De-Stress One

Lancer Pro members show off their relaxing coloring sheets. 

With soothing recreational activities like playing Jenga, coloring and making stress balls out of balloons and sand, students found and learned creative ways to relax by the Dancing Fountains on Brock Commons on Wednesday, October 23rd, 2019.

The Mindful Mingling event revolved around being mindful of mental health and showing how to apply various techniques of relaxation into a student’s everyday life.

Instead of playing the regular game of Jenga, the Mindful Mingling version had people pick up a block with a statement about self-care for students to read aloud. This was followed by a question relating to the topic from one of the people in charge.

Everyone who ran the event was sincerely interested in hearing students voice how they feel about their stress and the ways that they handle it, which gave the conversation a natural open feeling that allowed students and adults to be genuinely honest with one another.

Mental health awareness has become more of an open, yet crucial, topic of discussion in the past few years. Since stress is an unfortunate and influential force of nature on a great deal of students on college campuses, Mindful Mingling offered not only awareness of the subject, but specific advice on how to de-stress on a regular basis.

Madeline Schutt from the Office of Disability Resources said, “I think students in general need healthy techniques and alternatives that they can utilize now so that they can continue to use them later in life. Things like mindfulness, meditation, and coloring for instance, can help students relax instead of turning to unhealthier options for self-care. Getting good sleep is also very important, probably the most important that a student can do for themselves.”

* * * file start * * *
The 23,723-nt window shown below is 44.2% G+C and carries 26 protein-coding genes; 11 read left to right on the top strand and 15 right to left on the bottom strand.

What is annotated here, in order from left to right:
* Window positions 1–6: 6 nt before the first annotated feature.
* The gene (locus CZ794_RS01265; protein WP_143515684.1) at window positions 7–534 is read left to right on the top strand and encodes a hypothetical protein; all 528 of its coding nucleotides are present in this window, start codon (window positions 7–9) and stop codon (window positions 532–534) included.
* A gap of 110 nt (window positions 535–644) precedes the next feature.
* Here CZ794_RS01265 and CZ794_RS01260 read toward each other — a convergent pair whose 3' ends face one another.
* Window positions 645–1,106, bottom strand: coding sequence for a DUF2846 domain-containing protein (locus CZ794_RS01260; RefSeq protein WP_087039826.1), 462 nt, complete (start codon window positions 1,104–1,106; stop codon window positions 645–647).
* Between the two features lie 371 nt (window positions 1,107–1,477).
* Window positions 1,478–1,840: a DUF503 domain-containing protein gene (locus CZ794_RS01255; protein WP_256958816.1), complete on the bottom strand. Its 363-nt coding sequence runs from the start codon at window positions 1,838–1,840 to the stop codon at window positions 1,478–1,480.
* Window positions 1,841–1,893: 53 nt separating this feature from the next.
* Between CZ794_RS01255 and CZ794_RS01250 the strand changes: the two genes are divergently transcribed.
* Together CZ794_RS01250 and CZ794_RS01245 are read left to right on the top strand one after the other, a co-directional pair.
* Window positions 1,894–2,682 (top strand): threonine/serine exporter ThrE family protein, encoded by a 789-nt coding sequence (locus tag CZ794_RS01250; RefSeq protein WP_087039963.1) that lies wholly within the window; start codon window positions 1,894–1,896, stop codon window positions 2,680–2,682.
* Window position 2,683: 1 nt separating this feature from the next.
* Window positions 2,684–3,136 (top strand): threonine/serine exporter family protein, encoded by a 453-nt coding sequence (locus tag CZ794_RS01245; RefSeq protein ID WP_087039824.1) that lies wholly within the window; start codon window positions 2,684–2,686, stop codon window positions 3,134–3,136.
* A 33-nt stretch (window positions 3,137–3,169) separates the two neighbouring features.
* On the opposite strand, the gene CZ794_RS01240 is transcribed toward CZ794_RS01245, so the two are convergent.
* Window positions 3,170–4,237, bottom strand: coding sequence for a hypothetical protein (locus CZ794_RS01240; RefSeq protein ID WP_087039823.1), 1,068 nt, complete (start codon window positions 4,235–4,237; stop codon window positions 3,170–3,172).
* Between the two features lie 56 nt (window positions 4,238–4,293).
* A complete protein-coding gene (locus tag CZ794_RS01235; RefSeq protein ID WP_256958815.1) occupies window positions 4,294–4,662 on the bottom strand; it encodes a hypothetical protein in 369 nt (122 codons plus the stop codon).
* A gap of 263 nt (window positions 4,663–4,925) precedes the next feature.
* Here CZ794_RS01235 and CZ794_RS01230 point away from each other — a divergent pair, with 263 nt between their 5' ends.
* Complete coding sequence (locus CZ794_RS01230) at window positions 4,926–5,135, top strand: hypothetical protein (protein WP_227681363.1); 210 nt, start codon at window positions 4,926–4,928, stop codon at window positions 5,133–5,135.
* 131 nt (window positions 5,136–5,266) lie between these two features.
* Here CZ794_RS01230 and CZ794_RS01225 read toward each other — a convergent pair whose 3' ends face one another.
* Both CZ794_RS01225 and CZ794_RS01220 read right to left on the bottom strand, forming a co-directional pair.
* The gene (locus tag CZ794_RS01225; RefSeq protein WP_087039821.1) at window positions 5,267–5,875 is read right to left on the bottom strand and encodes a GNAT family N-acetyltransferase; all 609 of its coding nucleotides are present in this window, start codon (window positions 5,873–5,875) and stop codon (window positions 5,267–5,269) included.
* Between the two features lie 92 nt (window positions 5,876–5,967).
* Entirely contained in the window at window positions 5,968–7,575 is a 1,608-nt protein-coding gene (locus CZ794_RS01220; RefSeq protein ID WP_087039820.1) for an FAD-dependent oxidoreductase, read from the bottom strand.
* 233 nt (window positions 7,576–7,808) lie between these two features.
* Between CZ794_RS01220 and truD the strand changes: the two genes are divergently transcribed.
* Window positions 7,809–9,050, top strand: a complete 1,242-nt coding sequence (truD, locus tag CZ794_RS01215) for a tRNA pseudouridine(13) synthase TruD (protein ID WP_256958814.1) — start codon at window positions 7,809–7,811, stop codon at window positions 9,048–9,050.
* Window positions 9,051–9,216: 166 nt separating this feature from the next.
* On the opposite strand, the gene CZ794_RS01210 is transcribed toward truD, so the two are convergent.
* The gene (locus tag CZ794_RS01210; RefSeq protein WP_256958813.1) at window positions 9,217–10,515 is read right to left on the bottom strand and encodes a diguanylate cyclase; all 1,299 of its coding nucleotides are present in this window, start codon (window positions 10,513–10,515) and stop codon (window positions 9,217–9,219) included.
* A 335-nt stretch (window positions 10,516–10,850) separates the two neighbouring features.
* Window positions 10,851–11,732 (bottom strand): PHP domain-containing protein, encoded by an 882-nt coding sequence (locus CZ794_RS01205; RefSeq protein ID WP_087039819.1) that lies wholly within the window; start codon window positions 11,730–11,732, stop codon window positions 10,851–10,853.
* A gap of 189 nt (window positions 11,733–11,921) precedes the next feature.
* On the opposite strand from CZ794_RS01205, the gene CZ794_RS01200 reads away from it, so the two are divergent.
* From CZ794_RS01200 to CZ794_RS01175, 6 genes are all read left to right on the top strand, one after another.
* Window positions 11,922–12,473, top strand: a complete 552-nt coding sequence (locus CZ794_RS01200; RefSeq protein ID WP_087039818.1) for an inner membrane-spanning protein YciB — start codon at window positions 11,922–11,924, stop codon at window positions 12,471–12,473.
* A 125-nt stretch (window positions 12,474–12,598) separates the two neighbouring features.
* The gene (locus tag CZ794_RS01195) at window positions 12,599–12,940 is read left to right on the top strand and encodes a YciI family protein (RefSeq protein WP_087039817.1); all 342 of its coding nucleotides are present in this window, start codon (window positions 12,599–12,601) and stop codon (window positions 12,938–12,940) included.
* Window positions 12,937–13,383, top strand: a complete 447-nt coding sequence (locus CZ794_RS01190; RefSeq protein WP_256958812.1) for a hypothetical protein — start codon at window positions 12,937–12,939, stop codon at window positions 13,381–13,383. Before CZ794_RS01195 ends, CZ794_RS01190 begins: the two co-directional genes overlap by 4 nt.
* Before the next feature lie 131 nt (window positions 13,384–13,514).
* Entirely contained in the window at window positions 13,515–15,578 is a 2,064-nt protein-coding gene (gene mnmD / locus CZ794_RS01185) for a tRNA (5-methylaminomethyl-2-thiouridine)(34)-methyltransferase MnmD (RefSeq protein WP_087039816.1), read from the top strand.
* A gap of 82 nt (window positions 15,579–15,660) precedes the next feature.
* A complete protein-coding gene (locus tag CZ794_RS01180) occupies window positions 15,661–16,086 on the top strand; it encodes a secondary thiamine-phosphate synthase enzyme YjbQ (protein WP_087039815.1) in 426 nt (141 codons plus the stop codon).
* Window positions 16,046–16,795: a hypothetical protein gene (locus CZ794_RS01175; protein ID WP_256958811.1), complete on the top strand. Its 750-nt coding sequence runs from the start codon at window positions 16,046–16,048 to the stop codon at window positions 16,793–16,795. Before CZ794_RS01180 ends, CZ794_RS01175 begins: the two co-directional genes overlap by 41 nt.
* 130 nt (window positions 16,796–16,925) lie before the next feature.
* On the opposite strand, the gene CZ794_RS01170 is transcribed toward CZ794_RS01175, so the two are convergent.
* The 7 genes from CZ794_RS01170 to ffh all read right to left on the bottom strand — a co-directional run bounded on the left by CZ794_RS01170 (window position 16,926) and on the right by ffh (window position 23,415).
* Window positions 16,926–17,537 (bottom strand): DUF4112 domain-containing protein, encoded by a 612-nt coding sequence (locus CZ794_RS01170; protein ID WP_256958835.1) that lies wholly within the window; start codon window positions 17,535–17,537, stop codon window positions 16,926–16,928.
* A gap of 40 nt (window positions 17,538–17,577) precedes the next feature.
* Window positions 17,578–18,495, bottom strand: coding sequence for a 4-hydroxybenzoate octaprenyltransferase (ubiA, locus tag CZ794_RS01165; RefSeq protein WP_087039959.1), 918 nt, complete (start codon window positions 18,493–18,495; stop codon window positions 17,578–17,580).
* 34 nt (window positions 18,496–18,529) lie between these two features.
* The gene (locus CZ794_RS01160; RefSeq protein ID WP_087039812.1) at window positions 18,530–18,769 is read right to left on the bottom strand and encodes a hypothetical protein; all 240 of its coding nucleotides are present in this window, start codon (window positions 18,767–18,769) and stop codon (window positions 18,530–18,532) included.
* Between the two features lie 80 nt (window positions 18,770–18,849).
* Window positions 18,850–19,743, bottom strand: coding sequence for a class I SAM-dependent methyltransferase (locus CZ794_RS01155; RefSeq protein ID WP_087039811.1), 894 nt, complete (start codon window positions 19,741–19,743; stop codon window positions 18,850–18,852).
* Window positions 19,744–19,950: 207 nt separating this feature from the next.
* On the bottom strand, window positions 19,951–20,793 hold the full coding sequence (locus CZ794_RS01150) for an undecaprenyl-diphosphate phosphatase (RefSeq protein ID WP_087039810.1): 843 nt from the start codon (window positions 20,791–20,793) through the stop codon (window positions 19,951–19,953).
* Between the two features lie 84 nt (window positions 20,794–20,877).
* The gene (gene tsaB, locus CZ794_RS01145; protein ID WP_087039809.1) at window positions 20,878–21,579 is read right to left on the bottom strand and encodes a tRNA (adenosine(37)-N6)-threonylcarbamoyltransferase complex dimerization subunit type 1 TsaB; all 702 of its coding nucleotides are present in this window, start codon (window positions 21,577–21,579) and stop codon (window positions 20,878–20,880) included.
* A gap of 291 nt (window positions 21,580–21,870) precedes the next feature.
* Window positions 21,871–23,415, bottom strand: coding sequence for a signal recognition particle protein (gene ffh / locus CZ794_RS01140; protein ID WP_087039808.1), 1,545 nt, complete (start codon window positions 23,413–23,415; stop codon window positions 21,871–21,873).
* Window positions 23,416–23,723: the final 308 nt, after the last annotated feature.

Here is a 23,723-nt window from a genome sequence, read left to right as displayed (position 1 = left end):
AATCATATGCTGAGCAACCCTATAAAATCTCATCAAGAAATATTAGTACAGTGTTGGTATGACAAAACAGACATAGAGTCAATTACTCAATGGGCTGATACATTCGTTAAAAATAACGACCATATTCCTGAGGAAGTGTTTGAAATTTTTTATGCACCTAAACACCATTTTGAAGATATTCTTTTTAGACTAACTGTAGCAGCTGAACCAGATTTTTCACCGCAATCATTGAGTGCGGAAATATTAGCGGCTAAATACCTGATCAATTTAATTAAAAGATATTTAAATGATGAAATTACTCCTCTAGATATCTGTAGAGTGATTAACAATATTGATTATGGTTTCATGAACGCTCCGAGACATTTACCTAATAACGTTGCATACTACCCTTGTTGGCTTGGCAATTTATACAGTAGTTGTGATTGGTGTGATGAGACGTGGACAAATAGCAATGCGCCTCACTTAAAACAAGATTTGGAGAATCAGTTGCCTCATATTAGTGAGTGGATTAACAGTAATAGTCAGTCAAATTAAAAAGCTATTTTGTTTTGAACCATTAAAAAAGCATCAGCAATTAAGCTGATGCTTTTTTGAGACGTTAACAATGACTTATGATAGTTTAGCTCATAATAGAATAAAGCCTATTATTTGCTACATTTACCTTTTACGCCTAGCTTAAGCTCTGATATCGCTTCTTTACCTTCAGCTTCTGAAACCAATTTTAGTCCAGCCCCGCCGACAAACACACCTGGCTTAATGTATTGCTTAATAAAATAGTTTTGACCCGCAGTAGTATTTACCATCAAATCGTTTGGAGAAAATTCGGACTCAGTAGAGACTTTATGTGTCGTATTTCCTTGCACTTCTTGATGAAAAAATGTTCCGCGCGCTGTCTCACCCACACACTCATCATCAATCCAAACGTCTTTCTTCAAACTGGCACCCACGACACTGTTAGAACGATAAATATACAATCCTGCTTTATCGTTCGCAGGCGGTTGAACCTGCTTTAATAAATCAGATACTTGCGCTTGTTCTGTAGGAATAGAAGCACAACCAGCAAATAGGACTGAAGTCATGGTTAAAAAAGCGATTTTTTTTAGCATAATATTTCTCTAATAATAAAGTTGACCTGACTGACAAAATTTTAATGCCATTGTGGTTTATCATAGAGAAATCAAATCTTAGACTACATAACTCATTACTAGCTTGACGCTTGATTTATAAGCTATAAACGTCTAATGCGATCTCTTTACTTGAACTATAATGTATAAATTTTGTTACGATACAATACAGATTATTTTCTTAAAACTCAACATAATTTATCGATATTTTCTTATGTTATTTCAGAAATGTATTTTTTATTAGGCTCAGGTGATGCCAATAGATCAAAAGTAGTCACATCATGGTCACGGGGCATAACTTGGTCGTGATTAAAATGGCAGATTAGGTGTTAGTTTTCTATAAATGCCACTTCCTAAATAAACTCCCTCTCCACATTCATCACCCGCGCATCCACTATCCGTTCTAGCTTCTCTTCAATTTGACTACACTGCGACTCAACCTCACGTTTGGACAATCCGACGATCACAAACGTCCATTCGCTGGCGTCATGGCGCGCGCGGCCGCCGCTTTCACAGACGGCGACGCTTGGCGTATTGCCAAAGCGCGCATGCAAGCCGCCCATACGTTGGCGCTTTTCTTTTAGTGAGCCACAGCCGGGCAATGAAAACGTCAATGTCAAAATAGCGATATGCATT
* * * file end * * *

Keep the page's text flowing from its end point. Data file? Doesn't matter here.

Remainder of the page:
As the semester gets closer and closer to finals week, finding methods of relaxation is vital to a student’s mental health as well as their overall wellbeing. No matter how much time everyone has, establishing a little slice of downtime should be something everyone should do, even if it is only for an hour or two.

Aside from participating in fun, calming activities, everyone at the event made sure to discuss how to make downtime a prominent part of a student’s regular schedule.

When asked how college students can prioritize self-care, Schutt mentioned, “First, I think students and people in general need to have a planner or a to do list, even if it’s just an app on their phone, to make time for self-care. The main way to prioritize self-care is to type it out or write it down and actually follow through. Most people tend to spend their free time looking at social media rather than spending ten minutes to enjoy views such as the Dancing Fountains on Brock Commons or other aspects of nature on our campus. Mindfulness is definitely about being in the present moment.”

Prioritizing mental health not only benefits how well a student performs in school but also enhances how they handle other types of difficult situations in their lives.

Schutt commented, “Using self-care will positively impact them in the long run with their grades, relationships with peers and their relationships with themselves as well." 

While some students may have stopped by for the sake of learning how to make a stress ball, there was far more to take away from the event.

Schutt also stated, “I want students to have resources in their back pocket in times of stress to control how they respond to stressful events in their lives.”

Mindful Mingling was hosted by the Office of Disability Resources, CAPS, and several Student Wellness Ambassadors. This is the second year in a row that this event has been held at Longwood University.

Remember, if you or anyone you know is struggling with mental health, please reach out to someone whether it’s a friend or a professional.

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